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This item originally appeared in the May 5, 2005 issue of The Tech Talk.

By LYDIA EARHART

Staff Writer

Groundbreaking for the new biomedical engineering building is set for Wednesday, and the Institute for Micromanufacturing should have its new neighbor by late 2006.

"It's like a dream come true; it's a very important building for Tech," President Dr. Dan Reneau said. "In fact, it will be a keystone-type building to maintain our excellence in biomedical engineering, nanosystems and nanotechnology."

Reneau said the new building will be located between Davison Hall and the IfM building.

"There is actually going to be a passageway connecting it to the IfM called 'collaboration alley,'" Reneau said.

Reneau said the new biomedical engineering building will be in a space where Tech has all of its research areas.

"It needed to be close to the IfM because of nano work that they are doing," Reneau said.

He also said the new building will facilitate research in the biomedical engineering range in instruction, research and teaching.

"[The new building] will have some specialized laboratories of what we call nanobiotechnology and nanobioengineering," Reneau said.

In addition to the laboratories, one wing will be a high-tech business incubator center, he said.

"Nanotechnology is the wave of the future," he said. "It's going to change the way we live and everyday life."

Kelli Huckaby, a senior biomedical engineering major, said she thinks this building will be a good addition to Tech.

"This building will increase the value of research, so Tech can receive more grants," Huckaby said.

Huckaby said the new building will draw more students to Tech.

"Tech has a faculty of expertise that puts us at the forefront, and without the new facility of this type, we can't stay at that forefront," Reneau said.

Dr. Stan Napper, the dean of the College of Engineering and Science and professor of biomedical engineering, said he is looking forward to the new biomedical engineering building.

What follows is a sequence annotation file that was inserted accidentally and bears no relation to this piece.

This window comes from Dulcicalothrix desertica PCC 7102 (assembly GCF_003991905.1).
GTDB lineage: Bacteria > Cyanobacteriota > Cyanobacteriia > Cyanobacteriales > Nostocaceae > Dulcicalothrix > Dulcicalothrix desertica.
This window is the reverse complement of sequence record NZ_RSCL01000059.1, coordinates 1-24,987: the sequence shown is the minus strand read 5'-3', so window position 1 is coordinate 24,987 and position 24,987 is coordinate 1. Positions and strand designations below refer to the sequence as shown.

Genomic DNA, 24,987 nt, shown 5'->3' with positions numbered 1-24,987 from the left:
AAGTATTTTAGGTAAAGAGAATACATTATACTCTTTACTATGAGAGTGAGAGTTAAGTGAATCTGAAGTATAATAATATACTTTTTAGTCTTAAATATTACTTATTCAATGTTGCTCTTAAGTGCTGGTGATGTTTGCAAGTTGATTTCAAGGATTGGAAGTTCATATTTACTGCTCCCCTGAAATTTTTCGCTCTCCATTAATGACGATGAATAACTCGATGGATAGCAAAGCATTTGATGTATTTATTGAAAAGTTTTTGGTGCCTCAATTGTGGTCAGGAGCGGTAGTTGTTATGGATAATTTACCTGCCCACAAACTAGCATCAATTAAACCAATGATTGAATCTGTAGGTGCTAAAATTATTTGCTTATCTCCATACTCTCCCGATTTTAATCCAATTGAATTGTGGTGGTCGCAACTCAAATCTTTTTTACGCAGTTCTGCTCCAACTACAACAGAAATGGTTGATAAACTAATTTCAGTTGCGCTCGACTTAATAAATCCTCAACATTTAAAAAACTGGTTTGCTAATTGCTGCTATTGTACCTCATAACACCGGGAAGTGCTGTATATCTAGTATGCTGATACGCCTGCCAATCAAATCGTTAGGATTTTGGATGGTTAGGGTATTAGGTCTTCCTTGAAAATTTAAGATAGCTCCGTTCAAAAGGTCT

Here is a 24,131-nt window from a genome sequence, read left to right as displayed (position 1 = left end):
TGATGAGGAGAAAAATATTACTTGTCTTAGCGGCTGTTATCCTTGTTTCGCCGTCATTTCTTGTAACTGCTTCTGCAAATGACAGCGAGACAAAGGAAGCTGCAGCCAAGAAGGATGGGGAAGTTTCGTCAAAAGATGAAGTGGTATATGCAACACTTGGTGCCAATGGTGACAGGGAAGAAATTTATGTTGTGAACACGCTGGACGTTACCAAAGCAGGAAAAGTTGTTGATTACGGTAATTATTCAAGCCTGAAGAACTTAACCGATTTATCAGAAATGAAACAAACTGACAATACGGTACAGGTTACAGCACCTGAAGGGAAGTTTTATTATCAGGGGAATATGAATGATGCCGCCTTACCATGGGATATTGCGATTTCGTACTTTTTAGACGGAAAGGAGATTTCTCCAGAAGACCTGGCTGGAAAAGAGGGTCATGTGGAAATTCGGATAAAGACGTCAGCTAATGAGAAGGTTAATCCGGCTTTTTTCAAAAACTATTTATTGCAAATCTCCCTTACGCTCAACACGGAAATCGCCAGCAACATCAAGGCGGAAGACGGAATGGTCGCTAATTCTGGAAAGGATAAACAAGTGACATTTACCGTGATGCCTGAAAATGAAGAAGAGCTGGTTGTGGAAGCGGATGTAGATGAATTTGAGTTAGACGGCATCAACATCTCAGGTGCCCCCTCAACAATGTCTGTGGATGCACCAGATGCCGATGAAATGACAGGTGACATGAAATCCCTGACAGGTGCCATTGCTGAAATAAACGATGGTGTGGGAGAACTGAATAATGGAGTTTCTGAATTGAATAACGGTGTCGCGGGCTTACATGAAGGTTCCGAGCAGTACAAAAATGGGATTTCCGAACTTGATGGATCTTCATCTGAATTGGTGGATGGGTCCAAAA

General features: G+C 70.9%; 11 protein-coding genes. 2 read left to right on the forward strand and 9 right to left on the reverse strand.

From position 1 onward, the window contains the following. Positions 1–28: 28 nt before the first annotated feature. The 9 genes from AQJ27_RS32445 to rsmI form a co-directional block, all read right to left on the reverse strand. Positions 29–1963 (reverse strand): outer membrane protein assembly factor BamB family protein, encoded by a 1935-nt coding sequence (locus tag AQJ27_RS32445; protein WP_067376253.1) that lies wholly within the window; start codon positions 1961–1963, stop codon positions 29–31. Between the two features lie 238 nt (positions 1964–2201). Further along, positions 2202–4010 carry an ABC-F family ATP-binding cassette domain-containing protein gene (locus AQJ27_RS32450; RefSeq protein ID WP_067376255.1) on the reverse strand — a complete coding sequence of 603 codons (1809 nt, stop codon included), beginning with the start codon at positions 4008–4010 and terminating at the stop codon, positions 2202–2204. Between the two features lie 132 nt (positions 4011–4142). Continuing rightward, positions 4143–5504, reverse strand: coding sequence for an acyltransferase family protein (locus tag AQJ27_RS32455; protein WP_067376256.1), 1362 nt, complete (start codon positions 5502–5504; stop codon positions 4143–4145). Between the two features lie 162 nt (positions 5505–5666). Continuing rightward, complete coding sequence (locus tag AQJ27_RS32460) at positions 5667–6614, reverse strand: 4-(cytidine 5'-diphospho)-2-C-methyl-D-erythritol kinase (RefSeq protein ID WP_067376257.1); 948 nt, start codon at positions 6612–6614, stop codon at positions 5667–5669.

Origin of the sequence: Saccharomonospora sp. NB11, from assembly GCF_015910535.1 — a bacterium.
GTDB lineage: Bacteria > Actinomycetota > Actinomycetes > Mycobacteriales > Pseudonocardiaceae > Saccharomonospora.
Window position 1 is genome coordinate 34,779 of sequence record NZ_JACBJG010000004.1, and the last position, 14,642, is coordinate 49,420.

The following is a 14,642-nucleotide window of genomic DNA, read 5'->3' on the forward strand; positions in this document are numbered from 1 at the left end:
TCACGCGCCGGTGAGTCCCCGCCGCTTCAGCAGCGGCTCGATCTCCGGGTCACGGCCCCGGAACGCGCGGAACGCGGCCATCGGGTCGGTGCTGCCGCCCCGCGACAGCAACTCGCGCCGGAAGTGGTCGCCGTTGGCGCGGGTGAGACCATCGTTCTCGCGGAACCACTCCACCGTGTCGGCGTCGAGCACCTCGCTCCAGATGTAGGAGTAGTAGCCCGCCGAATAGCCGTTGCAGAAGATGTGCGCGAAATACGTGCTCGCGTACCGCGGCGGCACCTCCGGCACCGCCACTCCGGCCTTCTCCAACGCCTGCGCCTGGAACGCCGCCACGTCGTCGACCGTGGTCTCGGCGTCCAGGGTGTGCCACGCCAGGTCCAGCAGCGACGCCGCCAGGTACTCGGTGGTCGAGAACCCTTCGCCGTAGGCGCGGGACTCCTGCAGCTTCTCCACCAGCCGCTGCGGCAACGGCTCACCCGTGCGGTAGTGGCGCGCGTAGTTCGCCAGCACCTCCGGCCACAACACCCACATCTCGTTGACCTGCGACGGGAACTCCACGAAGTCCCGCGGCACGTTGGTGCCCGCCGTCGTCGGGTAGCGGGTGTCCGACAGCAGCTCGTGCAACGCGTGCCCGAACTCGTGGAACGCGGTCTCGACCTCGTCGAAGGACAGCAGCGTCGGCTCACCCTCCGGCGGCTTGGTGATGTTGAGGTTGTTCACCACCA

"We are very excited that the realization of this dream will soon be visible," Napper said.

Napper said the building will meet the needs for faculty and students in biological science, chemistry and other programs.

"This building will be the most complex and multifunctional building on campus, with wide functional and aesthetic appeal," Napper said."It will be one of the most beautiful and practical biomedical engineering buildings in the country."

Reneau said Tech received funding for the new building from state and private funds.

"We got approved by a capital outlay project, and you start the project by recommending it to the board of supervisors, and if they approve it then they recommend it to the Board of Regents," Reneau said. "[The Board of Regents] works it into their system over a period of years, and they recommend it to the legislature and the governor and then the legislature has to act on it."

Reneau said the legislature has been kind to Tech.

"[The idea] started out with an attempt to renovate the old biomedical engineering building, but we kept hammering away," Reneau said. "What we really needed was a new one."

Reneau said Tech's first specialized animal care facility will be in the building and serve the whole campus.

"If you are in this type of work of living systems with biologists in the biomedical engineering, then you need to have animal care facilities, like a medical school."


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